|Posted on Monday, April 19, 2004 - 07:18 pm: |
Heather Shaw said:
Re: Shitty first drafts...
Well, I'll get an idea. Or a phrase. And it'll repeat in my head for awhile. Things I see as I walk to and from work will relate to the thing repeating in my head. Characters appear at some point (or sometimes they're the first thing to come) speaking the phrase, having conversations. (Lots of conversations going on in my head for years now, honestly. It's like I had no choice but to write some of them down or go mad.)
I'll think on it, try to beat the whole thing into some sort of story shape. At least figure out how it might end, or, at the very least, what the second scene would be or if the scene that's forming is even the first scene.
Eventually, it all comes together into a story, and I sit down and write it. A little bit at a time, over weeks.
Sometimes it's close to the right structure. Other times the setting is about 100 years too late and I need to rewrite it in the present day. I'm getting better at cleaner drafts, but I'm still a rewriter a lot of the time.
Each draft gets a number. 1.0, 1.1, 1.2, 2.0 (usually a major revision gets a new number in the, um, ones place?). Most stories these days end up under or at 4.5; used to be 7 or 8.9 before they'd be done. I save all drafts on my hard drive.
The novel is different. The novel has an outline and my characters keep wanting to take road trips. It's too big to hold in my head most times, so they sneak a few in, but it keeps me interested, which is nice for a longer work. I'm nowhere near done yet, so I'm not sure about rewriting, and, honestly, don't want to think about it until I have a draft done. Otherwise I might never finish!
Heh. Interesting topic! Too bad a panel isn't happening....perhaps it's more of a Living Room kind of discussion anyway, like the Endicott studios do every year, you know?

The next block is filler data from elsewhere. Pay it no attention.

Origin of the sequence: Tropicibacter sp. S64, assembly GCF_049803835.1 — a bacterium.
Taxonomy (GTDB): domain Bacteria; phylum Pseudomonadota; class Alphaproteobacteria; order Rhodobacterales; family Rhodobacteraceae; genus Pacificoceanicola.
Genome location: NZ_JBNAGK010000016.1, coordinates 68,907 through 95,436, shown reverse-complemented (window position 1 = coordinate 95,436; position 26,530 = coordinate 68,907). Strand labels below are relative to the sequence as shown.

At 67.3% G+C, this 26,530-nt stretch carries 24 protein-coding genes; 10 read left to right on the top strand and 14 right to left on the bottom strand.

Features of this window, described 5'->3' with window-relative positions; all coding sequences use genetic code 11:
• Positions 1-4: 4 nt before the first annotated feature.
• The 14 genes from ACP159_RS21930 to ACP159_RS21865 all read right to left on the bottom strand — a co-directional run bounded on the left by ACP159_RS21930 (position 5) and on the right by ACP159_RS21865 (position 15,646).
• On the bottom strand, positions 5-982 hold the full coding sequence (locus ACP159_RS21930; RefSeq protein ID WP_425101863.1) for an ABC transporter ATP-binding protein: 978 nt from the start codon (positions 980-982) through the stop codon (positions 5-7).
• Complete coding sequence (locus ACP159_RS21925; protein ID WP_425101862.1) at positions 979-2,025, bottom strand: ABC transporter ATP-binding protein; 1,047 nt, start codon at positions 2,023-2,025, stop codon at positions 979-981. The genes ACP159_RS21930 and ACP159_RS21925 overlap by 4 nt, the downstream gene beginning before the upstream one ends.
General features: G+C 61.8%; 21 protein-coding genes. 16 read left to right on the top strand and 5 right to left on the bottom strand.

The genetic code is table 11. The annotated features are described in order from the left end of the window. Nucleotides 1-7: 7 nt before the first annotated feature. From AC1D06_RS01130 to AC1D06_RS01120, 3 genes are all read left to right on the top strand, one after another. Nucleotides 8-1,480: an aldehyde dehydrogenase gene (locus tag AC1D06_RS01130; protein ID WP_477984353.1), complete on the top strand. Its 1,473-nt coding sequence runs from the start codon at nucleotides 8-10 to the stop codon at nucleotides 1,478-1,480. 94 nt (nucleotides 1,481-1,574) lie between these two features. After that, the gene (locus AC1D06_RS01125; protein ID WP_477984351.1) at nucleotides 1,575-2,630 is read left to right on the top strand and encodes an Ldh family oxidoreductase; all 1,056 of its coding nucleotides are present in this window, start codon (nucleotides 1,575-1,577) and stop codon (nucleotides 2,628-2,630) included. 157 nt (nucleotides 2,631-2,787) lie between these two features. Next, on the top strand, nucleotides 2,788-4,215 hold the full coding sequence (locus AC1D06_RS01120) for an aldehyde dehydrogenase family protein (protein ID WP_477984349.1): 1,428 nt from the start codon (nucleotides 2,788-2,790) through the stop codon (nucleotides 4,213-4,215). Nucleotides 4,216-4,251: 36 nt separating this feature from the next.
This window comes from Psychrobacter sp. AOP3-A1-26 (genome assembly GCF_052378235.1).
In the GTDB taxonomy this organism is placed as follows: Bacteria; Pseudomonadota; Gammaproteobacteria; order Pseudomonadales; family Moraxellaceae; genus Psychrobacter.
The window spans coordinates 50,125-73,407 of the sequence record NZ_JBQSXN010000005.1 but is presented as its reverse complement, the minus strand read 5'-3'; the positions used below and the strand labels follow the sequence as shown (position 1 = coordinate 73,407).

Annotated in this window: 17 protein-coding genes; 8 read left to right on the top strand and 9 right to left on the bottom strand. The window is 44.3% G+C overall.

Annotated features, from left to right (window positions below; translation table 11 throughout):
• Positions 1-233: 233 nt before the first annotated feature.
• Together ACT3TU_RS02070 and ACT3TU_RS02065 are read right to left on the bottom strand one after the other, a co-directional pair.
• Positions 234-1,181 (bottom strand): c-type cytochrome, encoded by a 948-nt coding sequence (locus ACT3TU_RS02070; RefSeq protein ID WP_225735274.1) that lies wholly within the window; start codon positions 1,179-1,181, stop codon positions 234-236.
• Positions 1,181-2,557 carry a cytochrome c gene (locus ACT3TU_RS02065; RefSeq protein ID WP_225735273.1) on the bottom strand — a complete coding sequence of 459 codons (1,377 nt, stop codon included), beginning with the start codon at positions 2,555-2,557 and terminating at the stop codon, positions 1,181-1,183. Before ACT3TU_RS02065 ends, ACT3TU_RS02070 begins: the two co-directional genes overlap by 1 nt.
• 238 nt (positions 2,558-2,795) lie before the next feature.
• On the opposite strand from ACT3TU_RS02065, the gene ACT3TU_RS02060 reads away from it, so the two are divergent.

then barth said:
"Each draft gets a number. 1.0, 1.1, 1.2, 2.0 (usually a major revision gets a new number in the, um, ones place?). Most stories these days end up under or at 4.5; used to be 7 or 8.9 before they'd be done. I save all drafts on my hard drive."
that's a pretty good system, heather. when does a draft get a new "decimal"? every time you twiddle with the prose?
|Posted on Tuesday, April 20, 2004 - 01:11 pm: |
Yup! Well, I mean, if I change just a word or a sentence, I usually don't save a whole draft, but if I go through and do a revision that doesn't add anything major (usually meaning no new scenes), it gets a decimal.
|Posted on Wednesday, April 21, 2004 - 05:15 am: |
Hmm. I usually start with a scene, leave it sitting around for months on end (quite often years, depending on the scene), and then come back to it at some point and write more/the whole story. I don't usually start saving variations on drafts until after I've written the whole thing. Towards the last half of the story, I give it its own folder. Once I start changing things around dramatically, then I start giving them dates in their titles. Or rename them repeatedly. One of my stories has drafts of 4 different names, I think, before I finally went back to my first title.
Of course, the only story I've sold as of yet, Wounds, had two drafts. I wrote it, put it up on the workshop, came back a week later and revised it, and sent it out, and sold it. Though, considering how few things I've finished since then, it's probably something I should take as yet another reminder to keep writing new things, and spend less time fixing older stories. If only I had new stories to write. I should go through my piles of scenes and see if I've figured out any stories recently.
I think it's just easier for me to see where I want older stories to be going than it is to see where new stories are headed, and revising, for me, takes less...not thought, but dedicated time--I can put it down and pick it up later--and I seem to have lost most of my attention span lately.
As far as finding scenes at a later date--god bless the find files 'included text' function. because every once in a while, I say to myself, "you know, that passage you wrote 7 years ago about lobsters, it would fit here so perfectly. I can't believe you don't remember what you called the file after 7 years. You're worthless. Don't talk to me anymore." But luckily, I can just look up 'lobsters.' or other such keywords, and find the story I'm looking for. Proof, obviously, that you should always put a really weird word in every story so you can find it later on.